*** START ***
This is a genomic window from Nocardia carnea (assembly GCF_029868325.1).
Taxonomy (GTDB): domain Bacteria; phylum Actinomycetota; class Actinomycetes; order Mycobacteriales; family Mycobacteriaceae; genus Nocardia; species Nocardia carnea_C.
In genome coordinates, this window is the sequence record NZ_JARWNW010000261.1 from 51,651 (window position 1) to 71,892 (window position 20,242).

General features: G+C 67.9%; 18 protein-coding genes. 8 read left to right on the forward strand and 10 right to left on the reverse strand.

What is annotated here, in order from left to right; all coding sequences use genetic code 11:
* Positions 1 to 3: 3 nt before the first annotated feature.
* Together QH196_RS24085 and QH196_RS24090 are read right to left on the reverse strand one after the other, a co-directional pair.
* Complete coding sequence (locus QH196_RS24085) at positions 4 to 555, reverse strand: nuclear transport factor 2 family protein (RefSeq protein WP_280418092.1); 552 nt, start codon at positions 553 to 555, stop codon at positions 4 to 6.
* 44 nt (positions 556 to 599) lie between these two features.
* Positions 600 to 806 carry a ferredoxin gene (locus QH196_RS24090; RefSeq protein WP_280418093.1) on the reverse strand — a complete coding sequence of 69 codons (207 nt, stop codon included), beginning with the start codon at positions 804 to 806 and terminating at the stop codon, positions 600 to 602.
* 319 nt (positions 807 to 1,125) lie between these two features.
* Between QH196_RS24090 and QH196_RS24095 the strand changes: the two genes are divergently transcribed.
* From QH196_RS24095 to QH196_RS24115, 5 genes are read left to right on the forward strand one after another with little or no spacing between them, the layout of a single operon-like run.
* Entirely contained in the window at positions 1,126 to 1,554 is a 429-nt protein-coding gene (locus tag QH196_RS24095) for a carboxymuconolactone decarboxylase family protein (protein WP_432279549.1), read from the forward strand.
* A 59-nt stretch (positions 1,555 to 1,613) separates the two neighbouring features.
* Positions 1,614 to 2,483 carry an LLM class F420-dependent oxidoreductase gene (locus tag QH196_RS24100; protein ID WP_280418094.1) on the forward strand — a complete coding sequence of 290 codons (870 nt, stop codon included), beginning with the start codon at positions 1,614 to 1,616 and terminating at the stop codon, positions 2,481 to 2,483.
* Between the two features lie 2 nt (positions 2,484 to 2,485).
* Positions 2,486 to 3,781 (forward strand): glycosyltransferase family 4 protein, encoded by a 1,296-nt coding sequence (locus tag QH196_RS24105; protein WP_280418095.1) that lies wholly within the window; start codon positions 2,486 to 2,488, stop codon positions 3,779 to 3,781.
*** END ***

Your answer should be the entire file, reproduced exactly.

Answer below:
This is a genomic window from Nocardia carnea (assembly GCF_029868325.1).
Taxonomy (GTDB): domain Bacteria; phylum Actinomycetota; class Actinomycetes; order Mycobacteriales; family Mycobacteriaceae; genus Nocardia; species Nocardia carnea_C.
In genome coordinates, this window is the sequence record NZ_JARWNW010000261.1 from 51,651 (window position 1) to 71,892 (window position 20,242).

General features: G+C 67.9%; 18 protein-coding genes. 8 read left to right on the forward strand and 10 right to left on the reverse strand.

What is annotated here, in order from left to right; all coding sequences use genetic code 11:
* Positions 1 to 3: 3 nt before the first annotated feature.
* Together QH196_RS24085 and QH196_RS24090 are read right to left on the reverse strand one after the other, a co-directional pair.
* Complete coding sequence (locus QH196_RS24085) at positions 4 to 555, reverse strand: nuclear transport factor 2 family protein (RefSeq protein WP_280418092.1); 552 nt, start codon at positions 553 to 555, stop codon at positions 4 to 6.
* 44 nt (positions 556 to 599) lie between these two features.
* Positions 600 to 806 carry a ferredoxin gene (locus QH196_RS24090; RefSeq protein WP_280418093.1) on the reverse strand — a complete coding sequence of 69 codons (207 nt, stop codon included), beginning with the start codon at positions 804 to 806 and terminating at the stop codon, positions 600 to 602.
* 319 nt (positions 807 to 1,125) lie between these two features.
* Between QH196_RS24090 and QH196_RS24095 the strand changes: the two genes are divergently transcribed.
* From QH196_RS24095 to QH196_RS24115, 5 genes are read left to right on the forward strand one after another with little or no spacing between them, the layout of a single operon-like run.
* Entirely contained in the window at positions 1,126 to 1,554 is a 429-nt protein-coding gene (locus tag QH196_RS24095) for a carboxymuconolactone decarboxylase family protein (protein WP_432279549.1), read from the forward strand.
* A 59-nt stretch (positions 1,555 to 1,613) separates the two neighbouring features.
* Positions 1,614 to 2,483 carry an LLM class F420-dependent oxidoreductase gene (locus tag QH196_RS24100; protein ID WP_280418094.1) on the forward strand — a complete coding sequence of 290 codons (870 nt, stop codon included), beginning with the start codon at positions 1,614 to 1,616 and terminating at the stop codon, positions 2,481 to 2,483.
* Between the two features lie 2 nt (positions 2,484 to 2,485).
* Positions 2,486 to 3,781 (forward strand): glycosyltransferase family 4 protein, encoded by a 1,296-nt coding sequence (locus tag QH196_RS24105; protein WP_280418095.1) that lies wholly within the window; start codon positions 2,486 to 2,488, stop codon positions 3,779 to 3,781.